Allison, autism, faith, family, Love, Morgan, Uncategorized

The Student is The Best Teacher

“Children are a heritage from the Lord, offspring a reward from Him.  Like arrows in the hands of a warrior are children born of one’s youth.” Psalm 127: 3, 4

As I write this, my older daughter, Allison, is preparing to teach her first college course in behavior.  She’s had years under her belt as a BCBA (Board Certified Behavior Analyst), and countless observation hours as a sibling.  I have no doubt she will have valuable lessons to share with her students.  I’m grateful for passionate teachers, and I’m especially proud of this one.  🙂

OLYMPUS DIGITAL CAMERA

OLYMPUS DIGITAL CAMERA

When it comes to Allison’s sister, Morgan, I wonder who’s teaching who.  I am forever learning.  I’m learning not to compare her to anyone else, because it’s a precious waste of time and mental energy.  I’m learning not to limit her to what I know she can do now.  I’m looking at the rest as “things she can’t do yet”.  Together, we are working on our personal bests.  As I continue to challenge her, I’m learning she is very skilled at challenging me. 😉

There is a line I struggle to define all the time;  What behaviors are due to her disability, and what behaviors are within her ability to correct.  And That Line is Drawn in Shifting Sands, because Every New Person, Place, or Thing can change the equation.

Lines get blurred and meltdowns happen.  When Morgan is coming back down from a meltdown, she will often say “I was just trying to fix it”.  😦 Me too, Morgan. Me too.  When I see her stressing and I don’t see the reason, I’ve learned to ask, “What are you trying to fix?”.  Using her language helps her find her words.

For Morgan’s sake, for her independence and quality of life, we have to keep pushing that line.  We have to continue to do the hard things until they become the no big deal things.  When we come to an impasse, I remind her (and myself) to take a deep breath.  I remind her that I love her, and we can always try again.  Each time we succeed, it’s worth all the lessons we’ve both learned.

Back to Allison.  It was clear from the beginning that she was going to keep me on my toes.  I can still see her at four years old, with her hands on her hips, explaining her point of view.  We definitely bumped heads and hearts along the way.  Despite my first time parent blunders, she’s become a pretty amazing young woman.

And all this time I thought I was their teacher.  Turns out, they are mine.

Until Next Time,

Know The Hope!

Tammy

 

 

 

 

Standard
autism, Morgan, Uncategorized

Respect – A Measure of Maturity

“Abuse happens when any human sees another as less.” – Mom

“With God, one man is NOT different from another.” Romans 2:11

How we choose to treat others is a good measure of our own maturity.  Disrespect is no small thing.  Whether in word or deed, it can be harmful.  Recently, in the news, we’ve seen what can happen when one person thinks less of another.  We’ve heard about women who have been harassed or assaulted, many times by those in authority in the workplace.  #MeToo  It doesn’t just happen to women.  It happens to men.  It happens to children.  It happens to the elderly.  As an individual with disabilities, We know Morgan is particularly vulnerable.  For this reason, we surround her with love and respect.  We give her responsibilities, choices, and consequences.  We let her know her value in God’s eyes, and ours.  We point out disrespect whenever we see it, because we want Morgan to recognize the difference between mature and immature behavior.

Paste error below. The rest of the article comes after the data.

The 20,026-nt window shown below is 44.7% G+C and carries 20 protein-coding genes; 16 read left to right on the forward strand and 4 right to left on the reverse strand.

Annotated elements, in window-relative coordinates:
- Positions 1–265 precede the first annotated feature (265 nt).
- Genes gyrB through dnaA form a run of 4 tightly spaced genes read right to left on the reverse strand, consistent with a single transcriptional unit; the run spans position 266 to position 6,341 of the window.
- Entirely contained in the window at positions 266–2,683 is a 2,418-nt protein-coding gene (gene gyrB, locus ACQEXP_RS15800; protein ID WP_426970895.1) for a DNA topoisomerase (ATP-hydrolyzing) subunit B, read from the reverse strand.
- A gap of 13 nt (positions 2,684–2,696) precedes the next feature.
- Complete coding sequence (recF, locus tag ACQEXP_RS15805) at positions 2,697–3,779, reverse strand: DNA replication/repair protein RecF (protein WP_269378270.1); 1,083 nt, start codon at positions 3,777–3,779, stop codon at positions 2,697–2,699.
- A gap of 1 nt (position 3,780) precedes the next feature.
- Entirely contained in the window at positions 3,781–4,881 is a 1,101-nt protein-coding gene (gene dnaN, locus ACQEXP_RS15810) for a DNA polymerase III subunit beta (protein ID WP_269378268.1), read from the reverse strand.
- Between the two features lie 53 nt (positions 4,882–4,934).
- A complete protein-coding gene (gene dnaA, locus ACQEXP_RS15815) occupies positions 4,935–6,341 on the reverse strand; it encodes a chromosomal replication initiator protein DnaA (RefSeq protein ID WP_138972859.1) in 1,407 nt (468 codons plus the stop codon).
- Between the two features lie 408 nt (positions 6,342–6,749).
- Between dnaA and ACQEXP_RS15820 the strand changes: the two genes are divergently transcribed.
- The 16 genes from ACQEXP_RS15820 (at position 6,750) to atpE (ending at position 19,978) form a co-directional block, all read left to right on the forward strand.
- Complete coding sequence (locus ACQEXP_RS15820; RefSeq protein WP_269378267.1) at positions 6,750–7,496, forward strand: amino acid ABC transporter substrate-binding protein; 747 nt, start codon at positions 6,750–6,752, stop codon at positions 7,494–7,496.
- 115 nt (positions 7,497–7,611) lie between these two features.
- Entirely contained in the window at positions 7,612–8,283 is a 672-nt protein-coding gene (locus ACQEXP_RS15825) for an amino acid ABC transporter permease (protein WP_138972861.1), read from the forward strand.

IMG_0861 IMG_0865

Morgan’s autism has no filter, so when she wants something a little too badly, her voice tone can get harsh.  When we return that same tone back to her, she is quick to tell us, “You hurt her feelings.”  Exactly. 😉 We are helping her to recognize it’s not just what we say, but HOW we say it.  She easily picks up on tones when someone is angry.  She’ll say, “Uh, Oh!”  She has also become more aware of someone being sarcastic and condescending.  We hope this will help her avoid “the bullies”.  We want her to understand the importance of respecting others, and being respected.  We know it will take a measure of maturity, and some growing pains, but we’re on our way.  😉

Maturity knows how to take care of itself, AND value others.  It can be confident without being a bully.  It can disagree without being degrading.  Maturity is teachable.  It can admit when its wrong.  It genuinely celebrates the success of others, and mourns their loss.  It simply treats others the way it wishes to be treated.

Until Next Time,

Know The Hope!

Tammy

 

 

Standard